Earth’s climate sensitivity to CO2 has been underestimated
December 31, 2015; 3:42 PM ET
Scientists from NASA’s Goddard Institute for Space Studies (GISS) have determined that Earth’s climate sensitivity to atmospheric CO2 has been underestimated.
In order to quantify future climate change, scientists need to know the transient climate response (TCR) and equilibrium climate sensitivity (ECS) of Earth.
The TCR is the projected global mean surface temperature changes (up to a century out) in response to doubled atmospheric CO2 concentration. The ECS is similar, but goes out farther in time (many centuries).
Researchers from NASA GISS have determined that previous studies have relied on too simplistic assumptions when accounting for the temperature impacts of climate drivers other than CO2. One such driver are aerosols.
These simplistic assumptions have resulted in incorrect estimates of TCR and ECS, according to NASA’s Gavin Schmidt, who is also a co-author of the study.
“The problem with that (earlier) approach is that it falls way short of capturing the individual regional impacts of each of those variables,” said Schmidt.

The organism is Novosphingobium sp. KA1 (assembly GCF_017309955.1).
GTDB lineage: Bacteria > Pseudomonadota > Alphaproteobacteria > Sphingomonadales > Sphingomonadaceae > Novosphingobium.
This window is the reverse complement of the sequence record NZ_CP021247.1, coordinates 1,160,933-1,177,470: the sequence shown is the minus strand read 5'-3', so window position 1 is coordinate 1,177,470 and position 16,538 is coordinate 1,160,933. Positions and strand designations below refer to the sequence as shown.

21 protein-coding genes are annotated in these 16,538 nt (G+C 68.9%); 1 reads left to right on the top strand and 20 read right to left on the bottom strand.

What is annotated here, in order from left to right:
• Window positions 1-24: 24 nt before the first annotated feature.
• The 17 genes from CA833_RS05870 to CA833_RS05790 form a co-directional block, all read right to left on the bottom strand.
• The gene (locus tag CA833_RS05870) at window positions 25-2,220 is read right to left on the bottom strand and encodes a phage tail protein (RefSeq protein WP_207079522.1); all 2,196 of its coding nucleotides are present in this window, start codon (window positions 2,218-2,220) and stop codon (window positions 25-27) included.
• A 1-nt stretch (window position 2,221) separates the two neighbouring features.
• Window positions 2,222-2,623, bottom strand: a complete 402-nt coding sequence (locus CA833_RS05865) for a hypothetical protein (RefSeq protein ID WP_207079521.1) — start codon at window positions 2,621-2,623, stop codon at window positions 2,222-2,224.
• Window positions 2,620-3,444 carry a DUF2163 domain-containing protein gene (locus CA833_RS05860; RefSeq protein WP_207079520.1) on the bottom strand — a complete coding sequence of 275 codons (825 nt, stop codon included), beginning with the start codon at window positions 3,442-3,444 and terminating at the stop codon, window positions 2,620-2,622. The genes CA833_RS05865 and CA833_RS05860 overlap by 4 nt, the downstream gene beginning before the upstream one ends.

The team of NASA GISS scientists proceeded to make detailed calculations by figuring out the temperature impact of several variables such as greenhouse gases, natural/man-made aerosols, ozone concentrations and land use changes based on actual observations from 1850-2005 using a very large ensemble of computer simulations.
What they (NASA GISS) found was that these climate drivers do not necessarily behave like CO2. Each climate driver has a particular set of conditions that affects the temperature response of Earth, according to the NASA report.
According to the NASA GISS researchers, the predictions for TCR and ECS have been lower than they should be which means that Earth’s climate sensitivity to atmospheric CO2 has been underestimated.
“If you’ve got a systematic underestimate of what the greenhouse gas-driven change would be, then you’re systematically underestimating what’s going to happen in the future when greenhouse gases are by far the dominant climate driver,” Schmidt said. (via NASA).